We went back overseas. I thought the death of my mom would give me a sense of closure. In many ways it did, but I found that something about both my parents having died just was harder on me than I realized it would be. I felt alone in the world. I was sad. I was sad that my mom missed seeing her grand babies one more time by only a few days. I was sad that my kids would never see her again. I was sad that I would never again see a spark of love in my mom’s eyes when she was with her grand babies. I tried to talk to MC about my thoughts and feelings. He just didn’t have time for me. I went to coffee with a good friend a few weeks after we got back. She asked me how I was doing. I told her MC is always working and I am much sadder about my mom dying than I ever thought I would be. I started crying. She had never seen me cry before. I was usually the person with a smile on her face for everyone. I think she was a bit taken aback. She told me I could talk to her anytime, that men just “don’t get it” and I agreed.

My birthday rolled around and MC was not going in as early as normal. YC’s school was on his way to work. So, I thought he was going in late, as a surprise to me, so I would have a break from driving YC to school on my birthday. It turns out, he was just running late (something MC never did). Upon realizing he wasn’t going to take YC, I asked him to take YC to school on his way. I had seen his co-worker bring their child to school many times for his wife. MC refused. Even five more minutes onto his schedule was unacceptable and he had neither the time, nor intention of taking our child to school. I was very upset. It had become exceptionally clear that we were not a priority to him, I was not a priority to him in any way, shape or form. This just wasn’t working anymore. My friend was gone.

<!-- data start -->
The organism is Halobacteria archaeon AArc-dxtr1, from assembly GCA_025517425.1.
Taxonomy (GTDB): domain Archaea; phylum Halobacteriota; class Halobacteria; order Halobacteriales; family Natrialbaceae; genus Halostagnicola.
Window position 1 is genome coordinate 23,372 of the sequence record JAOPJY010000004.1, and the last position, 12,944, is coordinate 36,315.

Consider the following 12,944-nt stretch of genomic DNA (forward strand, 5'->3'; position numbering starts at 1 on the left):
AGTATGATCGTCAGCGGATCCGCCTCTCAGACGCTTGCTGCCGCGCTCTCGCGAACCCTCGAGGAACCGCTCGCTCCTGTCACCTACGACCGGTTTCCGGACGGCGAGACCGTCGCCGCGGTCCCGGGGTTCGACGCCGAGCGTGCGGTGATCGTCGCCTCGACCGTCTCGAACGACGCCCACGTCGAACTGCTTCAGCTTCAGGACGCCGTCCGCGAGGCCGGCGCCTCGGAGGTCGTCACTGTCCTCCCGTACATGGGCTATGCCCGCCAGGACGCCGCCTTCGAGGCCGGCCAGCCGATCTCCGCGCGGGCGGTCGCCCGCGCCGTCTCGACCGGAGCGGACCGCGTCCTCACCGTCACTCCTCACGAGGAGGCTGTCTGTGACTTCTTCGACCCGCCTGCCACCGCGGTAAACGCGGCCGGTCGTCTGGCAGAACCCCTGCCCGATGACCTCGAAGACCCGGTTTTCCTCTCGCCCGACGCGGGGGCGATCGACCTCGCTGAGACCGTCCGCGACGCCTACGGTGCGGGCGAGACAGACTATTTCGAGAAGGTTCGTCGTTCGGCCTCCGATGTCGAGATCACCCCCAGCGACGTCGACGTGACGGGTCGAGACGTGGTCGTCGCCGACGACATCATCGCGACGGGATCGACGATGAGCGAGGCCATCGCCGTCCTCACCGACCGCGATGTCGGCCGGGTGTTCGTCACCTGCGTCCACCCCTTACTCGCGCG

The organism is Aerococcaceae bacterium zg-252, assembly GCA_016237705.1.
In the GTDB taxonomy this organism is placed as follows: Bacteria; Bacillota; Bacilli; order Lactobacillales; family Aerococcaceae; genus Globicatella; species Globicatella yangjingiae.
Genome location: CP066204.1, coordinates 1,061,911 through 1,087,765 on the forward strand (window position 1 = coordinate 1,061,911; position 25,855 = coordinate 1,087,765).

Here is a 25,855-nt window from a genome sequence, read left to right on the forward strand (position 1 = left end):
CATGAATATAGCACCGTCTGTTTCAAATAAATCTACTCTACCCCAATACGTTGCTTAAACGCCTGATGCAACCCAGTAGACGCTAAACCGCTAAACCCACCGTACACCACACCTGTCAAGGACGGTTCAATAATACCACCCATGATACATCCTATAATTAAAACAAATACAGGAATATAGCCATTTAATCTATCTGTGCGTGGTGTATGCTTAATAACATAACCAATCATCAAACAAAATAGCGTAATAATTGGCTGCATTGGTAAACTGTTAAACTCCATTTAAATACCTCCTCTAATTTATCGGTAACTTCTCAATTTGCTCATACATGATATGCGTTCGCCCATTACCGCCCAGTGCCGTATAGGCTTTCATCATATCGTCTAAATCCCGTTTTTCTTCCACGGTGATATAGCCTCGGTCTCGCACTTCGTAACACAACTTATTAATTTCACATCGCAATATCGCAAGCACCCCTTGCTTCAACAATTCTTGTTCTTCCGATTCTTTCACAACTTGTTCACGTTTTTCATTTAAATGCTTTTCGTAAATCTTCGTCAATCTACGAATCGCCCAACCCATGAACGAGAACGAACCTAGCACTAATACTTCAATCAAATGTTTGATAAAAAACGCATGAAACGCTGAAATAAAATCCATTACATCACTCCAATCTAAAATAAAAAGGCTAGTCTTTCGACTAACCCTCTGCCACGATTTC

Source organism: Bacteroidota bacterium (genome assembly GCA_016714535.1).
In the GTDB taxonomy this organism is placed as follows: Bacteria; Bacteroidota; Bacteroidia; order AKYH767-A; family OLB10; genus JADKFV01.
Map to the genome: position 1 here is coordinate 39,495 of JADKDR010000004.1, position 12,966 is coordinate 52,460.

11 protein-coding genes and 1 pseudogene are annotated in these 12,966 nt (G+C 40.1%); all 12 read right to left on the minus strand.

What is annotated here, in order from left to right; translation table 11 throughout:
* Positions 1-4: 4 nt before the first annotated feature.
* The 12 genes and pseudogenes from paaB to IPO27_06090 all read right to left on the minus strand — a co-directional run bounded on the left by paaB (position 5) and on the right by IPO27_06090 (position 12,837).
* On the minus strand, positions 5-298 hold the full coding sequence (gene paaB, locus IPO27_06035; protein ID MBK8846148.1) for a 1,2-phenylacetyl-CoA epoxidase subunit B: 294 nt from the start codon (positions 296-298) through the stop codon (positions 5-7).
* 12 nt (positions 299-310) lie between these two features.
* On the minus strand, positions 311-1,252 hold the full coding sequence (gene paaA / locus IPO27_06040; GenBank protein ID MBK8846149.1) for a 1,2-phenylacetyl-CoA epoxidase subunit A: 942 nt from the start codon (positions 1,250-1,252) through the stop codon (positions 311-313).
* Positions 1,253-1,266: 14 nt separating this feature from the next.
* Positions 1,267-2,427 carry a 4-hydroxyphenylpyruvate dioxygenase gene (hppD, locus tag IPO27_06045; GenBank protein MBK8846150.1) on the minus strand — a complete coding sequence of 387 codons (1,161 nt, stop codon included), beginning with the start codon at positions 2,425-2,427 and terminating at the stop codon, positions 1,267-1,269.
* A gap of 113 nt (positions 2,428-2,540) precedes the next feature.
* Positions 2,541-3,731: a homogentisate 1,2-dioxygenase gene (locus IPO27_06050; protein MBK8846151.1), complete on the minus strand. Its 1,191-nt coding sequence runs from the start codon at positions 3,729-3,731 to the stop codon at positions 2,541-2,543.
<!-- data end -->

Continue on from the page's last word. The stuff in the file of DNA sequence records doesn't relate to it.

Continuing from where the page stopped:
I threw myself into PTO work. The next ski season, MC would join us for a week at the mountain. MC loved to ski and it was an activity the kids adored as well. We started going skiing on those weekends MC did not have to be available for work. I then started planning our next trip back to the US. MC would only be able to join us for 3 weeks. I wanted more time back home. Most of our friends were also leaving for the summer. He told me he really did not want me to go without him, he would like me to just wait until he could go and then we would all go together. I asked him “Why?” He would always say he loves having the kids and I around. I called bullshit. I told him we were clearly a low priority to him and with us gone, he could go to the office and exercise as much as his heart desired, we wouldn’t be in his way, he should enjoy that. I made arrangements to go to the US three weeks before MC. At the same time, we were talking about his next job, a job that did not include family members, a job that would have the kids and I back home for a whole year. For the first time ever, I was receptive to the idea. In fact, a part of me was thinking, maybe the kids I and will just stay there permanently.

And, now, I think we are back to where we started our story from my perspective.

MC: “I couldn’t keep track.”

After settling into our new place for a few months, I started to notice a prostitute who hung out about two miles from our house.  Given traffic patterns, my route home from work often took me by her.  One night all the wrong ingredients came together:  it was dark, she was there, and no one else appeared to be around.  Let’s get this straight.  I don’t recall saying to myself, “No, don’t do this.”  I only said to myself, “Be careful to not get caught.”  I drove her to an abandoned lot and paid for oral sex.

I saw her a few more times, for sex or oral sex.  At first it was something like once every other week, on average.  There was no pattern.  The timing just depended on availability.  Eventually I noticed that she was not the only one.  Driving one to three miles off my route home would take me past others.  I don’t even know how many I used.  I didn’t bother to keep track.  I couldn’t keep track.